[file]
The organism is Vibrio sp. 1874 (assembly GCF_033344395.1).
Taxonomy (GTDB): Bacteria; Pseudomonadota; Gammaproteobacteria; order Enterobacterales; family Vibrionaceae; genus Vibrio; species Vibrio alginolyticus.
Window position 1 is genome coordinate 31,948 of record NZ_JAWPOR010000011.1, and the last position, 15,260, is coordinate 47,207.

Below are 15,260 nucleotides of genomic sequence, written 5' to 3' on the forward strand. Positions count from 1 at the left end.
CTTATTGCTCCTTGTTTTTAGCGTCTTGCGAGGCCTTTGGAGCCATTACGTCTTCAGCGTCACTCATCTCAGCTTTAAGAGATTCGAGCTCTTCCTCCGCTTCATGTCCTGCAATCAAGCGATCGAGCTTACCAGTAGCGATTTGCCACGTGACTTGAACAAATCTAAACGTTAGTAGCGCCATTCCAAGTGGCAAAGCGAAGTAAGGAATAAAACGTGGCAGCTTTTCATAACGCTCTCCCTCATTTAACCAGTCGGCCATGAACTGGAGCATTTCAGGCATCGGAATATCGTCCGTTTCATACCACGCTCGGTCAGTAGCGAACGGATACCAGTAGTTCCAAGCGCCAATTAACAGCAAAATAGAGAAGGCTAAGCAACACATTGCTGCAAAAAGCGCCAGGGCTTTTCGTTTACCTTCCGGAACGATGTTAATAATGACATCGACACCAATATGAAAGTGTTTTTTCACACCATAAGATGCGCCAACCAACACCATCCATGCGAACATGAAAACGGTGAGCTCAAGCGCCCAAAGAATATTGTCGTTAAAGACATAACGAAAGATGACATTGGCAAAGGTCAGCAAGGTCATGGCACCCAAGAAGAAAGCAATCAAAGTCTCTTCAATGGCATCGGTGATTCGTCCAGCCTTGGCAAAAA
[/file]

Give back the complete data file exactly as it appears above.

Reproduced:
The organism is Vibrio sp. 1874 (assembly GCF_033344395.1).
Taxonomy (GTDB): Bacteria; Pseudomonadota; Gammaproteobacteria; order Enterobacterales; family Vibrionaceae; genus Vibrio; species Vibrio alginolyticus.
Window position 1 is genome coordinate 31,948 of record NZ_JAWPOR010000011.1, and the last position, 15,260, is coordinate 47,207.

Below are 15,260 nucleotides of genomic sequence, written 5' to 3' on the forward strand. Positions count from 1 at the left end.
CTTATTGCTCCTTGTTTTTAGCGTCTTGCGAGGCCTTTGGAGCCATTACGTCTTCAGCGTCACTCATCTCAGCTTTAAGAGATTCGAGCTCTTCCTCCGCTTCATGTCCTGCAATCAAGCGATCGAGCTTACCAGTAGCGATTTGCCACGTGACTTGAACAAATCTAAACGTTAGTAGCGCCATTCCAAGTGGCAAAGCGAAGTAAGGAATAAAACGTGGCAGCTTTTCATAACGCTCTCCCTCATTTAACCAGTCGGCCATGAACTGGAGCATTTCAGGCATCGGAATATCGTCCGTTTCATACCACGCTCGGTCAGTAGCGAACGGATACCAGTAGTTCCAAGCGCCAATTAACAGCAAAATAGAGAAGGCTAAGCAACACATTGCTGCAAAAAGCGCCAGGGCTTTTCGTTTACCTTCCGGAACGATGTTAATAATGACATCGACACCAATATGAAAGTGTTTTTTCACACCATAAGATGCGCCAACCAACACCATCCATGCGAACATGAAAACGGTGAGCTCAAGCGCCCAAAGAATATTGTCGTTAAAGACATAACGAAAGATGACATTGGCAAAGGTCAGCAAGGTCATGGCACCCAAGAAGAAAGCAATCAAAGTCTCTTCAATGGCATCGGTGATTCGTCCAGCCTTGGCAAAAA